Common Scents

New York

Left: Christophe Laudamiel. Right: The audience at “Le Parfum: The Power of Fragrance.” (All photos: Junenoire Mitchell)

“BE INSPIRED. BE TRANSPORTED.” Boxes of pungent resins and distilled extracts––benzoin siam, amyl salicylate, oakmoss, coumarin, styrax, and musk ketone––passed under our noses as Christophe Laudamiel, an “osmocurator” from the Osmothèque in Versailles, wound down to his presentation’s departing words. It was the first in a series of three twilight events in November at the French Institute Alliance Française dwelling on “Le Parfum: The Power of Fragrance.” It was the curator-perfumer-scientist-entrepreneur’s debut lecture in New York. It was a packed house.

“What an aberration New York has no fragrance museum,” exhaled the woman behind me while the man to my right, an astrologer, muttered something about perfuming as the highest art. “But scents are just so difficult to describe. Kant once wrote that it is impossible to find a word devoted exclusively to smell. He called it ‘taste at a distance.’ ”

Laudamiel had just regaled us for an hour with stories behind some of the original formulas promulgating around the room that night, all from the venerable Osmothèque, where a few thousand historic fragrances are kept under lock and key in argon gas–filled vaults, most at 54 degrees Fahrenheit. (“It’s the Met of perfumery,” said a woman in the elevator to her friend. Which fragrance would be the Temple of Dendur?)

We sniffed our way through blotters dipped in Eau de la Reine de Hongrie (1347), Eau de Lubin (1798), Jicky (1889), Ambre Antique (1905), and, of course, Chanel No. 5 (1921). And we washed it all down with a sip of the 130 herbs in the Carthusian monk–produced Chartreuse (1605). “Those monks have never shared their secret recipe––religions, perfumes, and secrets have always gone hand in hand,” Laudamiel assured us.

Before he relinquished his podium, the energetic curator imparted one final piece of advice. Rapidly tapping his studded leather bracelet against the lectern to add rhythm to his words, he announced our subject’s three enemies: “Oxygen! Light! Temperature!” Amid the crowd of coiffed art and fashion students, writers, designers, and a few bored husbands, a blonde shot up her hand. “How long does it take before a perfume goes bad?” she pondered. “Oh no,” sighed Laudamiel. “The juice NEVER goes bad.”

Do we?

Left: Arnaud Montet, Fabrice Penot, Olivia Bransbourg, Dr. Stuart Firestein, and Jane Larkworthy. Right: Scent of Burning Man.

“Fragrances are the same on everyone, even if people think they aren’t,” Laudamiel revealed during a panel discussion one week later. This time, though, he wasn’t a presenter but spoke from the audience after being prompted by Dr. Stuart Firestein, chair of Columbia University’s department of biological sciences.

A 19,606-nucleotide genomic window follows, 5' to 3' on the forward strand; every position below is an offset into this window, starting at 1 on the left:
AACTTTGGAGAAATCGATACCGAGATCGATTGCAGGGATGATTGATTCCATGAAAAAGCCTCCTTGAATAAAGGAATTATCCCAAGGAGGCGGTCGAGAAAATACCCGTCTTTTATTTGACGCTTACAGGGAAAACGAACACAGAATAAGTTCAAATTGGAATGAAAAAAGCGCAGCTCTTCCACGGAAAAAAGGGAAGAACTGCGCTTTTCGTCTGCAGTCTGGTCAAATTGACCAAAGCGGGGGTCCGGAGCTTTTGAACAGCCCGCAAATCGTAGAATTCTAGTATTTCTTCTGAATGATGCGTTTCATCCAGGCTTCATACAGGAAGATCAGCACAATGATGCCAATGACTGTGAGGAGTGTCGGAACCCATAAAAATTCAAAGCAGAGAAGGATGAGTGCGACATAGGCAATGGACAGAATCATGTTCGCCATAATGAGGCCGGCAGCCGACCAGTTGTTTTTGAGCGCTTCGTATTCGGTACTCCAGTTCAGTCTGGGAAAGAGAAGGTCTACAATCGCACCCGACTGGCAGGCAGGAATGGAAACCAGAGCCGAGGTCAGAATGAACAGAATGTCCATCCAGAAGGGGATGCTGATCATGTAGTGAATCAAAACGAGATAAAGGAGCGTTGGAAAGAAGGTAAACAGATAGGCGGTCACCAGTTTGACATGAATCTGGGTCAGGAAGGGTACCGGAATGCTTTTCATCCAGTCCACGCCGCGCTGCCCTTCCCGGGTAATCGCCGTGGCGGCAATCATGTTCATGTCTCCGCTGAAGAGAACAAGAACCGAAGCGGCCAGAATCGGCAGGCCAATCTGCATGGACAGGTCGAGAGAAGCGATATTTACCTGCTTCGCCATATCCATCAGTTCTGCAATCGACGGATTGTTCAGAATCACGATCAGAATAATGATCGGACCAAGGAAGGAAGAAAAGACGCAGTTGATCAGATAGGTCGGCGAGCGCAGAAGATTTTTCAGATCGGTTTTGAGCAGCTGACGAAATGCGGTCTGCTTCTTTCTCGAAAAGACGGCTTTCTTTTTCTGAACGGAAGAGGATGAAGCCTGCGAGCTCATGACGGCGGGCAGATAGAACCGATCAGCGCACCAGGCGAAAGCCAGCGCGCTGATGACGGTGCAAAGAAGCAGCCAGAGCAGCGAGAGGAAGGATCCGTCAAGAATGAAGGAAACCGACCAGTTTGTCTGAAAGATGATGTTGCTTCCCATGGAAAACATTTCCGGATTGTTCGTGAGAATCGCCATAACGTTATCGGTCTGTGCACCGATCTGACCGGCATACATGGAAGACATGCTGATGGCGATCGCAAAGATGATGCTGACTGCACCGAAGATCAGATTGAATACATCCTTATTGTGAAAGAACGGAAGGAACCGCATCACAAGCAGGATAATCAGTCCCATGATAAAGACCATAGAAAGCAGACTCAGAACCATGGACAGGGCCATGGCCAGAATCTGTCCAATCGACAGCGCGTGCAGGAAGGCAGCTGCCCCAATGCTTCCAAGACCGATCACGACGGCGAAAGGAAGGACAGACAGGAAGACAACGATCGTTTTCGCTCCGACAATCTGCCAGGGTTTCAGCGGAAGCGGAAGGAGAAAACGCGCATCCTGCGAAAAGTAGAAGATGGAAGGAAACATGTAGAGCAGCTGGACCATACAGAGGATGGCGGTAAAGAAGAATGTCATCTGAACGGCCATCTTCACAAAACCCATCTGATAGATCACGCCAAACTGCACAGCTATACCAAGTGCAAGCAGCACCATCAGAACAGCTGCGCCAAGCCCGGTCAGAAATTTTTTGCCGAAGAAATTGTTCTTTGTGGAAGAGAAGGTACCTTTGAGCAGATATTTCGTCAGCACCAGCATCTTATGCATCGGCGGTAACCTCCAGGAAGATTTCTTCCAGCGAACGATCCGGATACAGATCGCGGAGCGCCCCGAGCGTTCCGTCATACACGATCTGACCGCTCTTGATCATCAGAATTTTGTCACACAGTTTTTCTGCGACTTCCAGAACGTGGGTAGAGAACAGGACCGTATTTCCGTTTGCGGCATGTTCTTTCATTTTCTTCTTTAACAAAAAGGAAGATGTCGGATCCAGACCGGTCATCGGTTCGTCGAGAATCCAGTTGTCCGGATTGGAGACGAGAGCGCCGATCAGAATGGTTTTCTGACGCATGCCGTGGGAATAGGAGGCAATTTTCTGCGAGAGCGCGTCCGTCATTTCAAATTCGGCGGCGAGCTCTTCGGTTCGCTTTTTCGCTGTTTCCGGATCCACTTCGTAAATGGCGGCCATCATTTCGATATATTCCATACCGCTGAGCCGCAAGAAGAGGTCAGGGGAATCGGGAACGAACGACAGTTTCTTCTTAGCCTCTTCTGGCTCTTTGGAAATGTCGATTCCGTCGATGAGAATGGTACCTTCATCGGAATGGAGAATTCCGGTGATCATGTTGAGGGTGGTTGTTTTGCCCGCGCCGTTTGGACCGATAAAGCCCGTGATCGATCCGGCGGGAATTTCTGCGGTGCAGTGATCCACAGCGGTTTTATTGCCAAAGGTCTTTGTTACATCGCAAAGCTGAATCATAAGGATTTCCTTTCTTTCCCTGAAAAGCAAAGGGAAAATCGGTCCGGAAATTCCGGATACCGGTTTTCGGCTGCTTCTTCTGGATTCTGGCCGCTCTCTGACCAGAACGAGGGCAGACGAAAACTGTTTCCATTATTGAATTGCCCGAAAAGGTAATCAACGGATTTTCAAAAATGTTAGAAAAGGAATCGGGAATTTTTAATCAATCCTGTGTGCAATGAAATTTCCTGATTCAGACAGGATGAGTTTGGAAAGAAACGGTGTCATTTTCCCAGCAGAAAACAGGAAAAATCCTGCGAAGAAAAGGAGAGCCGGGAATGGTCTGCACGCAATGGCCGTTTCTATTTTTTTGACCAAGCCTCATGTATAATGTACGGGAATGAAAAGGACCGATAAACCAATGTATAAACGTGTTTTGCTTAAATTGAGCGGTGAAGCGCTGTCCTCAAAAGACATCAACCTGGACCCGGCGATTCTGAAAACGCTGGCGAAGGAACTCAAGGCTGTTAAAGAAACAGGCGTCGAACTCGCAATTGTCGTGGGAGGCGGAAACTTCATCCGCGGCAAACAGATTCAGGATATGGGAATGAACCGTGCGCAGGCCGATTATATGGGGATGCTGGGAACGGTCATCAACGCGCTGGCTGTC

“Olfaction is essentially a New York real estate story,” the prestigious doctor proclaimed, as he described to the rapt audience how our sense of smell has always been a mystery. We can identify roughly ten thousand scents, an impressive fact that has something to do with (very) intricate interactions between odor molecules, retronasal pathways, brain signals, and “a shitload of receptors.”

But to illustrate his points more directly, Firestein asked us to chew on a jellybean while holding our nose. “No smell, right?” he prodded after a few minutes. Indeed, some of our companions had lost track of their senses altogether. “Now breathe in!” Ooooh, went the relieved crowd. It wasn’t a fancy experiment, but it did the trick.

The panel’s moderator, beauty editor Jane Larkworthy (of W), asked why she couldn’t smell her favorite perfume on her own skin after so many years of wearing it. The audience prepared themselves for the panel’s judicious response, pencils ready. “You have to become less faithful!” snapped Olivia Bransbourg of the Paris publishing house ICONOfly. The two additional French panelists, Fabrice Penot, cofounder of niche perfumery Le Labo, and Arnaud Montet, the global director of consumer science at International Flavors and Fragrances (IFF), nodded in agreement.

An interpretation (or gross generalization) of all the events could go like this: Americans always need/want to know hard details and facts about our perfumes, while the French experts urge us always to be “transported” or “taken on a journey,” as it were.

“Speed Smelling,” the third and final event last Wednesday, gathered a team of nine IFF perfumers to present their latest and greatest. New Yorkers didn’t seem so pleased with being whisked away to “Burning Man” and “2011: A Patchouli Odyssey,” even though they smelled totally great.

Rotating to a different table every seven minutes, the IFF geniuses one by one told small groups of four their stories, the narratives behind their perfumes often competing with our sense of smell. “Imagine yourself in the sacred bath chamber of the Goddess Isis . . . ” began Bruno Jovanovic’s presentation on The Secret of Isis.

Those at my table were surprised by the “petallike,” “dewy,” “wet,” “moody,” “creamy,” “organic” (and so forth) top and middle notes. And as for the “dry down,” that is, when the anchoring base notes really come out: “smoky,” “sensual,” “earthy,” “medicinal,” like “tea, hay, honey.” And finally: “It smells like a mixed drink to me––heavy on the whiskey.”

Such discerning tastes on the Upper East Side.

Now, go take your perfumes out of your bathroom and off your windowsill and put them in the fridge.

Lauren O’Neill-Butler